At a time when NFL broadcast partners like Disney and NBCUniversal have pressed the pause button on their advertising partnerships with X, the NFL is standing firm with Elon Musk’s social-media monolith.
NFL Chief Media and Business Officer Brian Rolapp said that the league won’t stop advertising on the platform formerly known as Twitter.
“I think X is in a very difficult business because of the content moderation that they have to deal with,” Rolapp said in an appearance on CNBC. “We continue to work with them because our fans are clearly there.”
Last week, Musk agreed with a message that accused “Jewish communities” of “hatred against whites.” He has denied being antisemitic.
He also has sued MediaMatters.org over a recent report claiming that Nazi content rang alongside ads for major corporations.
The current state of X creates a dilemma for advertisers and for users. Under the guise of free speech, X welcomes viewpoints that many would regard as harmful.
The First Amendment has limits. Shouting “fire” in a crowded theater is free speech; it’s also a crime. Some speech that doesn’t cross the line to criminal liability is nevertheless harmful and/or undesirable.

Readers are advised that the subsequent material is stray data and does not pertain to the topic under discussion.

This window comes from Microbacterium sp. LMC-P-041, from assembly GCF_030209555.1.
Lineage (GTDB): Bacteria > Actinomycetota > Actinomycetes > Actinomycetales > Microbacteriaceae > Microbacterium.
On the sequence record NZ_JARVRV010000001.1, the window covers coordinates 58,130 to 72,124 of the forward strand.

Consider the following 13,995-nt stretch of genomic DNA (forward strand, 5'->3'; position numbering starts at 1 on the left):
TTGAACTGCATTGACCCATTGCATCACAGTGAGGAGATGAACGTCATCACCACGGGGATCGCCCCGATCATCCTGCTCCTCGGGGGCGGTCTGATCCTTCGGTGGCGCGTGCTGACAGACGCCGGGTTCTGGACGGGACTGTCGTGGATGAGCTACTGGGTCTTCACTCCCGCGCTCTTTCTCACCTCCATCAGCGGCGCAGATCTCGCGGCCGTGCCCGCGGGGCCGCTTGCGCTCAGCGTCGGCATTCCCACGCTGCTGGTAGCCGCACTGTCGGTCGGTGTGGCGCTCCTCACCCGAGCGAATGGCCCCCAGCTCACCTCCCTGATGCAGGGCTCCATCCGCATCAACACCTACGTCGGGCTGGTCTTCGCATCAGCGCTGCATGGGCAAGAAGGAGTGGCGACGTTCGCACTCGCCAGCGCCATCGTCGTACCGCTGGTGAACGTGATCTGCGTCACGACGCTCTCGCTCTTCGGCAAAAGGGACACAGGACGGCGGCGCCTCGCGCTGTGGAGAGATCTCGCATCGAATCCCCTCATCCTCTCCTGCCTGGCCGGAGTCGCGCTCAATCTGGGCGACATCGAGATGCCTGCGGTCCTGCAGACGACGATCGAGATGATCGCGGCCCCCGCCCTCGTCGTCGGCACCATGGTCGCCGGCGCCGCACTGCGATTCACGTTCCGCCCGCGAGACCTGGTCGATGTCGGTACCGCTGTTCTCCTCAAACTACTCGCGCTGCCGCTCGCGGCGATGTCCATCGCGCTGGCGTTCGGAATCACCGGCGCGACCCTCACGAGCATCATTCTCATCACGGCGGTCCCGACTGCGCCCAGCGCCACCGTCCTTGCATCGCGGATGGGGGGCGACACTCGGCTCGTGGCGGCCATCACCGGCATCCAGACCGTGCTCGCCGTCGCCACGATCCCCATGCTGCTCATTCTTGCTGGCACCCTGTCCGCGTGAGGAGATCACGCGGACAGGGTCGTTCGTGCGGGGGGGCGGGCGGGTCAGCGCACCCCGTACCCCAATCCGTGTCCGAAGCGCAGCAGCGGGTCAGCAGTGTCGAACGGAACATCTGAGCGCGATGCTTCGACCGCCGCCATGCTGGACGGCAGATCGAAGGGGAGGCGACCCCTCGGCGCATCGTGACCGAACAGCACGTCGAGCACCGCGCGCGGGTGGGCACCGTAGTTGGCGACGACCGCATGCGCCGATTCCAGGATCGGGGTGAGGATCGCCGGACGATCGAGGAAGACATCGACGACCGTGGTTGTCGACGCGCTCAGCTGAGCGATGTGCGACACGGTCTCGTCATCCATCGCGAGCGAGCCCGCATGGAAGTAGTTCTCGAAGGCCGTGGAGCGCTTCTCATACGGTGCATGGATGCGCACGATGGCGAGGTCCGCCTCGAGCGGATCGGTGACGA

Some would say X users should be allowed to say whatever they want, no matter how objectively problematic the words might be. Others would argue that there should be reasonable limits on what can be posted.
The separate question is whether advertisers will endorse a platform that takes an all’s-fair approach to hate speech, in any form.
For the NFL, there are two very different questions. One, do we have multiple platforms on it? Two, do we support it financially (and in turn indirectly endorse the approach) by purchasing ads there?
For now, the NFL’s answer to both questions continues to be a resounding, “Hell yes.”